How virtual reality could change the future of goalkeeping training – The Athletic

WOBURN, Mass. Tomorrow’s goalkeepers want healthier hips. They will be more likely to stay on their feet instead of falling into the butterfly to stop a puck. They will be in better control of box control, the technique that encourages more efficient movements to stop puck. Through increased repetition, they will become sharper at reading shoot releases and responding to net-front tips. They will be freer in mind after poor performance.

All of these improvements require the adoption of virtual reality training. Brian Daccord believes this is inevitable.

Daccord, among other titles, is the director of goaltending for Sense Arena, a Czech-based company specializing in VR. Daccord cites Facebook and its sprint against the meta-verse. According to The Information, approximately 10,000 Facebook employees, nearly one-fifth of its workforce, work on virtual reality. For Daccord, it signals the certainty of VR’s future acceptance in everyday life.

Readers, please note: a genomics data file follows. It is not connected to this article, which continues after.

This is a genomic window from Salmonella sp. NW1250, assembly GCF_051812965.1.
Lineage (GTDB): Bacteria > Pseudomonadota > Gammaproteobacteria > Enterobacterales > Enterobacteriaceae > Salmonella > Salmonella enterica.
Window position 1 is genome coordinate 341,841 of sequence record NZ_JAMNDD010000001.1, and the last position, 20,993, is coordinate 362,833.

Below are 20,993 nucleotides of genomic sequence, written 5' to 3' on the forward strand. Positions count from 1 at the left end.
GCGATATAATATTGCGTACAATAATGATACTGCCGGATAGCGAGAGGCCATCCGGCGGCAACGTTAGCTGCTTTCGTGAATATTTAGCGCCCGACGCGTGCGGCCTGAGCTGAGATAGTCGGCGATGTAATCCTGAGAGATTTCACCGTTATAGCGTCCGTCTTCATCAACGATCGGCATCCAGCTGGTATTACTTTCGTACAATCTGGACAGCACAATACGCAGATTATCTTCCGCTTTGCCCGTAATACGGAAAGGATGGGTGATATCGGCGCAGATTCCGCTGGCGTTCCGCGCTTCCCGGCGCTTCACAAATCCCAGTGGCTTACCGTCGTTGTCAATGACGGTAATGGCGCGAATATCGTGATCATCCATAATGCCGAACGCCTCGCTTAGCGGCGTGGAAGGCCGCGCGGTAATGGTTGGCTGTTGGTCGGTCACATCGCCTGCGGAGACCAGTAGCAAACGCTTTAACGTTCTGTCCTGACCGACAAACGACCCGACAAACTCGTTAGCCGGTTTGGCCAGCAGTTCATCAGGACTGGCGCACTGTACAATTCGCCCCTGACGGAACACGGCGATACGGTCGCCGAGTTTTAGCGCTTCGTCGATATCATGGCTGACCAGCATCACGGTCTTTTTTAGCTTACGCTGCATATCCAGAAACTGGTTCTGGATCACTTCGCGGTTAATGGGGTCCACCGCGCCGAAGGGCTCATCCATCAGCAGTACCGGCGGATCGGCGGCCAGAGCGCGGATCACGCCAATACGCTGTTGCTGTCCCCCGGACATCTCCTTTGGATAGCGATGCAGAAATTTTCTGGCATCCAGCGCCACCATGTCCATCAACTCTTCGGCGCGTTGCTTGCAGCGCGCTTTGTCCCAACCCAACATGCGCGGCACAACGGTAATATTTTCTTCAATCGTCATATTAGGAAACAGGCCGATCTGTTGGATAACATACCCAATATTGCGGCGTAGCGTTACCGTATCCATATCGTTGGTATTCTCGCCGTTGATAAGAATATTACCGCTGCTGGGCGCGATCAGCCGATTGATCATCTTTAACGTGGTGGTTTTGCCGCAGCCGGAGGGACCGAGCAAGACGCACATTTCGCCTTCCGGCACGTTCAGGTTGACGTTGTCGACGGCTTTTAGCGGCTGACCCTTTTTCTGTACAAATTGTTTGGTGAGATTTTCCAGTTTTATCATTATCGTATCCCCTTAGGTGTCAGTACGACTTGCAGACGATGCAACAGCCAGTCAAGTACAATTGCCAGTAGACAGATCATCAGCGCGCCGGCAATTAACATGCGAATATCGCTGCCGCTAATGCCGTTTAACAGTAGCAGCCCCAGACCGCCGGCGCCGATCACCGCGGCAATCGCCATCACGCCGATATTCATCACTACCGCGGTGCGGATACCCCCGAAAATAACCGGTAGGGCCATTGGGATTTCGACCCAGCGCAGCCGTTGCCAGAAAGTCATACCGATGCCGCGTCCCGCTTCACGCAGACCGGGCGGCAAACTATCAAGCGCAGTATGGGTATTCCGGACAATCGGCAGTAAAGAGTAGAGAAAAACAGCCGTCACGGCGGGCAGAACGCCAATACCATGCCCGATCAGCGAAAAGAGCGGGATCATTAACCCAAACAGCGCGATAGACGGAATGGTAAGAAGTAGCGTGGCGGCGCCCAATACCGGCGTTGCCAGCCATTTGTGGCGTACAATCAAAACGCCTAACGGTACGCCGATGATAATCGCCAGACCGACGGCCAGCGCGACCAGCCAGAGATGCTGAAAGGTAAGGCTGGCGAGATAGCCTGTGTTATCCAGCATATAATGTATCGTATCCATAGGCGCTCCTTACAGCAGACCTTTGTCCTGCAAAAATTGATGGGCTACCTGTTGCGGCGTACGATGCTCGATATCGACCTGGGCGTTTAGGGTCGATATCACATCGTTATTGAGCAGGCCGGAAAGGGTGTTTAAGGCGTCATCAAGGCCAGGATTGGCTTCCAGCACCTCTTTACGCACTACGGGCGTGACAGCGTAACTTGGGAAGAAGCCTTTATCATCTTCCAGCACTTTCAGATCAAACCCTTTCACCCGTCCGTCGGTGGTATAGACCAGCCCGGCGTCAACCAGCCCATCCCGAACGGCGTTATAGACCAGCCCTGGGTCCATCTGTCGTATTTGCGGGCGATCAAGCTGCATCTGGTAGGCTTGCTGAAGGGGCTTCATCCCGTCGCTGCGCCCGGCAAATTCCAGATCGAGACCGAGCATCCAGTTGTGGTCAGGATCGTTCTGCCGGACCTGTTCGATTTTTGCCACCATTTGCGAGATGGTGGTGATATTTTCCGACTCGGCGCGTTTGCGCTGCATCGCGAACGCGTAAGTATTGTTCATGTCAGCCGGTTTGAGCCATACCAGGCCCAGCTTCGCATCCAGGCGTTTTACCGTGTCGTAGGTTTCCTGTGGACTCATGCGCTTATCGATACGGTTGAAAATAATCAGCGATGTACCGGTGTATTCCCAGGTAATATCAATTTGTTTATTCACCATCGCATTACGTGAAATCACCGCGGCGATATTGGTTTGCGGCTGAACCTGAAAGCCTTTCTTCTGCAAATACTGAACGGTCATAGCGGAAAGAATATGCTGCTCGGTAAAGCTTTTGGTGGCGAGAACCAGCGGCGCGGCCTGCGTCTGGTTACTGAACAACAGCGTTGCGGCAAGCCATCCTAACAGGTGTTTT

Hence the upcoming Goalieverse.

Sense Arena’s platform is Oculus Quest 2. For $ 899, goalkeepers can purchase a headset and two controllers – one for the glove, the other for the block – filled with Sense Arena’s software. For existing Oculus owners, Sense Arena offers a $ 99 monthly user license. Jonathan Quick and Philipp Grubauer are two NHL goalkeepers currently using the system.

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